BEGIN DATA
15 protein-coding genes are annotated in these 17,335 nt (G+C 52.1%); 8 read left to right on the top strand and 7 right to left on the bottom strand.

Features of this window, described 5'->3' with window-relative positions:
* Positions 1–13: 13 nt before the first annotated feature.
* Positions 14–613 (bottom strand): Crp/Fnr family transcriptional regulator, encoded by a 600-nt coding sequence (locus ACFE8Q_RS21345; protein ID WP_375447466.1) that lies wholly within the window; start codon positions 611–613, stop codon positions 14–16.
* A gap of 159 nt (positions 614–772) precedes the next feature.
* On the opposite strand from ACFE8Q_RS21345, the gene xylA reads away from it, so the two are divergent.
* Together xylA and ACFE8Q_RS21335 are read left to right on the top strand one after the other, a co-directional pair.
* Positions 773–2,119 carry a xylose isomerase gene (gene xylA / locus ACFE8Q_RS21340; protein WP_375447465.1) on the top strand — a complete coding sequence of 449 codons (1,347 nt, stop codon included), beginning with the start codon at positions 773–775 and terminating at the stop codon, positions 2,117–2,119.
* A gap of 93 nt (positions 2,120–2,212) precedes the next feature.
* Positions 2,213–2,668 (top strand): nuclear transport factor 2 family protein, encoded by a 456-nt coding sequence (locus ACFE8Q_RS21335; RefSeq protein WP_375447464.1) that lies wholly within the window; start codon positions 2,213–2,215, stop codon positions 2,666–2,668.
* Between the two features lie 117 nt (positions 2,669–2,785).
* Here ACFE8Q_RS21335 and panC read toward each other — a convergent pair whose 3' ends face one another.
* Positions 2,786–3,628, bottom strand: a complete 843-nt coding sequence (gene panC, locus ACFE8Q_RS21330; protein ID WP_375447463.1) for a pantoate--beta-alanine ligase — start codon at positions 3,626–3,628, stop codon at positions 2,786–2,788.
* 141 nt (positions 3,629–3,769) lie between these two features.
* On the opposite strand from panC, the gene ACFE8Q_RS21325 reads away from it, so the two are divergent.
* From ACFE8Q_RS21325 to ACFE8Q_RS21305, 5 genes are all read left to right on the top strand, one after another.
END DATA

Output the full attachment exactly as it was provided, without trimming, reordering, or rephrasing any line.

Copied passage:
15 protein-coding genes are annotated in these 17,335 nt (G+C 52.1%); 8 read left to right on the top strand and 7 right to left on the bottom strand.

Features of this window, described 5'->3' with window-relative positions:
* Positions 1–13: 13 nt before the first annotated feature.
* Positions 14–613 (bottom strand): Crp/Fnr family transcriptional regulator, encoded by a 600-nt coding sequence (locus ACFE8Q_RS21345; protein ID WP_375447466.1) that lies wholly within the window; start codon positions 611–613, stop codon positions 14–16.
* A gap of 159 nt (positions 614–772) precedes the next feature.
* On the opposite strand from ACFE8Q_RS21345, the gene xylA reads away from it, so the two are divergent.
* Together xylA and ACFE8Q_RS21335 are read left to right on the top strand one after the other, a co-directional pair.
* Positions 773–2,119 carry a xylose isomerase gene (gene xylA / locus ACFE8Q_RS21340; protein WP_375447465.1) on the top strand — a complete coding sequence of 449 codons (1,347 nt, stop codon included), beginning with the start codon at positions 773–775 and terminating at the stop codon, positions 2,117–2,119.
* A gap of 93 nt (positions 2,120–2,212) precedes the next feature.
* Positions 2,213–2,668 (top strand): nuclear transport factor 2 family protein, encoded by a 456-nt coding sequence (locus ACFE8Q_RS21335; RefSeq protein WP_375447464.1) that lies wholly within the window; start codon positions 2,213–2,215, stop codon positions 2,666–2,668.
* Between the two features lie 117 nt (positions 2,669–2,785).
* Here ACFE8Q_RS21335 and panC read toward each other — a convergent pair whose 3' ends face one another.
* Positions 2,786–3,628, bottom strand: a complete 843-nt coding sequence (gene panC, locus ACFE8Q_RS21330; protein ID WP_375447463.1) for a pantoate--beta-alanine ligase — start codon at positions 3,626–3,628, stop codon at positions 2,786–2,788.
* 141 nt (positions 3,629–3,769) lie between these two features.
* On the opposite strand from panC, the gene ACFE8Q_RS21325 reads away from it, so the two are divergent.
* From ACFE8Q_RS21325 to ACFE8Q_RS21305, 5 genes are all read left to right on the top strand, one after another.